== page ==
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How does climate change affect my home insurance?

20 July 2022 | 7 min read
Global warming has been accelerating over the last century, and it’s likely this warming will continue. Estimates suggest the earth’s temperature increase could reach 1.5°C within the current decade and 2°C by as early as 2036, while rising sea levels could reach 80cm by 2100.

This is contributing to a raft of concerning weather events across Australia, including:

  • increased frequency of hotter, drier climates across parts of Australia
  • increasingly severe rain and wind events like East Coast Lows, monsoon lows and frontal lows
  • increasing risk of bushfires and forest fires
  • increase in hail size during severe hail events (giant hail)
  • increasing risk of storm surge and coastal erosion in coastal communities

The impacts of severe weather events on homes can be catastrophic. Each weather event is unique, but recovery is invariably costly. Being adequately insured is critical to protecting yourself and your family.

Insuring your home against severe weather events begins with understanding your property’s unique risk level. Plus, the potential costs of recovery for the most likely weather events.

Understanding flood risk and recovery

As many as one in ten homes in Australia have some level of flood risk. Flood risks are measured using an Annual Exceedance Probability (AEP), which shows the likelihood of a flood event occurring within a period of one year, often expressed as percentages. These measures are often expressed as percentages, or as a “1 in 100 year” risk level. A property may have a 1% AEP, also known as a 1 in 100 year risk. This means that in any one year, there is a 1 in 100 chance of a flood. The location of a property is the main driver of flood risk.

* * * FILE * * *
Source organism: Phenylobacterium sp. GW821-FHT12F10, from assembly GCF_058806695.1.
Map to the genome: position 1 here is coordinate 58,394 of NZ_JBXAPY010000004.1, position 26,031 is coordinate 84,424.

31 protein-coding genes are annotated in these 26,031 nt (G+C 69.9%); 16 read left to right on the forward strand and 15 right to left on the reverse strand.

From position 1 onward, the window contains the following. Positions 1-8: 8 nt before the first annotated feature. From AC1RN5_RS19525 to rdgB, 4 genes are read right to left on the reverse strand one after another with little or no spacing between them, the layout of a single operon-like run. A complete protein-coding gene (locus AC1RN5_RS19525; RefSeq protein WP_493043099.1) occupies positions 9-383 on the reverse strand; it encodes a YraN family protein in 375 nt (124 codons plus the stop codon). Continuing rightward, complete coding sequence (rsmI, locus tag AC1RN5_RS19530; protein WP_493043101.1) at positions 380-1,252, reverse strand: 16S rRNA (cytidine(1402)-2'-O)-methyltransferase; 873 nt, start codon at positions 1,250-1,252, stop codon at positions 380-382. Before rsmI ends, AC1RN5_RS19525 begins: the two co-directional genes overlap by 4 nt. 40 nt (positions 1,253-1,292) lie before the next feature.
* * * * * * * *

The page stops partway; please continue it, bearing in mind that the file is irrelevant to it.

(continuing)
“Floods are typically the most damaging and widespread of all the severe weather events from an insurance perspective.” - explains Andrew Dyer, IAG Natural Perils Specialist. Often flood recovery requires stripping out wall linings and floors, rectifying mould and corrosion, structural damage and electrical issues. These activities can cost upward of $80,000*.

Understanding fire risk and recovery

Consistently hotter and drier weather conditions mean bushfires are on the rise in Australia. There are several factors that influence the likelihood of bushfires. This includes:

  • surrounding buildings
  • vegetation levels
  • high temperatures
  • radiant heat
  • topography (slope of the land)